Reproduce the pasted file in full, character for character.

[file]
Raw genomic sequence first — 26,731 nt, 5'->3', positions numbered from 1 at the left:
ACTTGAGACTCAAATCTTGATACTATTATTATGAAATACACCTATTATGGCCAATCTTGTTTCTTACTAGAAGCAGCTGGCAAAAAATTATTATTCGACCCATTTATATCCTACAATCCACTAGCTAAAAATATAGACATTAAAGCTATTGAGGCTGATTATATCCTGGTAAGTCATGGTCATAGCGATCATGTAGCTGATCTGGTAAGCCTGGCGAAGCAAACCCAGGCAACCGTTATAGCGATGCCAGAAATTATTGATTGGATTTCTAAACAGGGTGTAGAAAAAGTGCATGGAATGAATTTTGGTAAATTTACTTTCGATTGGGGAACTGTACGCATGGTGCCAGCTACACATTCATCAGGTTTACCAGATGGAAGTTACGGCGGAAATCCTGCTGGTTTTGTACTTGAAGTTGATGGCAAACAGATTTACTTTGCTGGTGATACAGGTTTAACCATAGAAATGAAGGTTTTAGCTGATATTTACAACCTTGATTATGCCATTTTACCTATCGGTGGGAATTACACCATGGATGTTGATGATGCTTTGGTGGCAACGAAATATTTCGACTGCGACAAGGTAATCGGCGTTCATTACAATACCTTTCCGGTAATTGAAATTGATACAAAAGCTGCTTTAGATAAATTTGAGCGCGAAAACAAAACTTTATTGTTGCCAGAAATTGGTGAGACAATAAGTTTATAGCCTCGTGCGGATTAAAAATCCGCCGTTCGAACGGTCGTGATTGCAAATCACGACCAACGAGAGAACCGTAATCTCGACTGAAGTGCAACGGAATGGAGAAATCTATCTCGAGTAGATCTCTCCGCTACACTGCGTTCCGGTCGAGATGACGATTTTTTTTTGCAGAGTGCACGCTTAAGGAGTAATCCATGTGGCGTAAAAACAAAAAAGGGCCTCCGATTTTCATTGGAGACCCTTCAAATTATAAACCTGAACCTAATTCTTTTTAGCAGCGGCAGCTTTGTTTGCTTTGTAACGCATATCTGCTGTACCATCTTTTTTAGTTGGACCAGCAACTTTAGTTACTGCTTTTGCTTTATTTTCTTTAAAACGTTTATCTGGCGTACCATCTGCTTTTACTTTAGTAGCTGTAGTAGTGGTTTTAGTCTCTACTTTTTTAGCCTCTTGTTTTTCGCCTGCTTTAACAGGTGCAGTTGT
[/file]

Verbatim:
Raw genomic sequence first — 26,731 nt, 5'->3', positions numbered from 1 at the left:
ACTTGAGACTCAAATCTTGATACTATTATTATGAAATACACCTATTATGGCCAATCTTGTTTCTTACTAGAAGCAGCTGGCAAAAAATTATTATTCGACCCATTTATATCCTACAATCCACTAGCTAAAAATATAGACATTAAAGCTATTGAGGCTGATTATATCCTGGTAAGTCATGGTCATAGCGATCATGTAGCTGATCTGGTAAGCCTGGCGAAGCAAACCCAGGCAACCGTTATAGCGATGCCAGAAATTATTGATTGGATTTCTAAACAGGGTGTAGAAAAAGTGCATGGAATGAATTTTGGTAAATTTACTTTCGATTGGGGAACTGTACGCATGGTGCCAGCTACACATTCATCAGGTTTACCAGATGGAAGTTACGGCGGAAATCCTGCTGGTTTTGTACTTGAAGTTGATGGCAAACAGATTTACTTTGCTGGTGATACAGGTTTAACCATAGAAATGAAGGTTTTAGCTGATATTTACAACCTTGATTATGCCATTTTACCTATCGGTGGGAATTACACCATGGATGTTGATGATGCTTTGGTGGCAACGAAATATTTCGACTGCGACAAGGTAATCGGCGTTCATTACAATACCTTTCCGGTAATTGAAATTGATACAAAAGCTGCTTTAGATAAATTTGAGCGCGAAAACAAAACTTTATTGTTGCCAGAAATTGGTGAGACAATAAGTTTATAGCCTCGTGCGGATTAAAAATCCGCCGTTCGAACGGTCGTGATTGCAAATCACGACCAACGAGAGAACCGTAATCTCGACTGAAGTGCAACGGAATGGAGAAATCTATCTCGAGTAGATCTCTCCGCTACACTGCGTTCCGGTCGAGATGACGATTTTTTTTTGCAGAGTGCACGCTTAAGGAGTAATCCATGTGGCGTAAAAACAAAAAAGGGCCTCCGATTTTCATTGGAGACCCTTCAAATTATAAACCTGAACCTAATTCTTTTTAGCAGCGGCAGCTTTGTTTGCTTTGTAACGCATATCTGCTGTACCATCTTTTTTAGTTGGACCAGCAACTTTAGTTACTGCTTTTGCTTTATTTTCTTTAAAACGTTTATCTGGCGTACCATCTGCTTTTACTTTAGTAGCTGTAGTAGTGGTTTTAGTCTCTACTTTTTTAGCCTCTTGTTTTTCGCCTGCTTTAACAGGTGCAGTTGT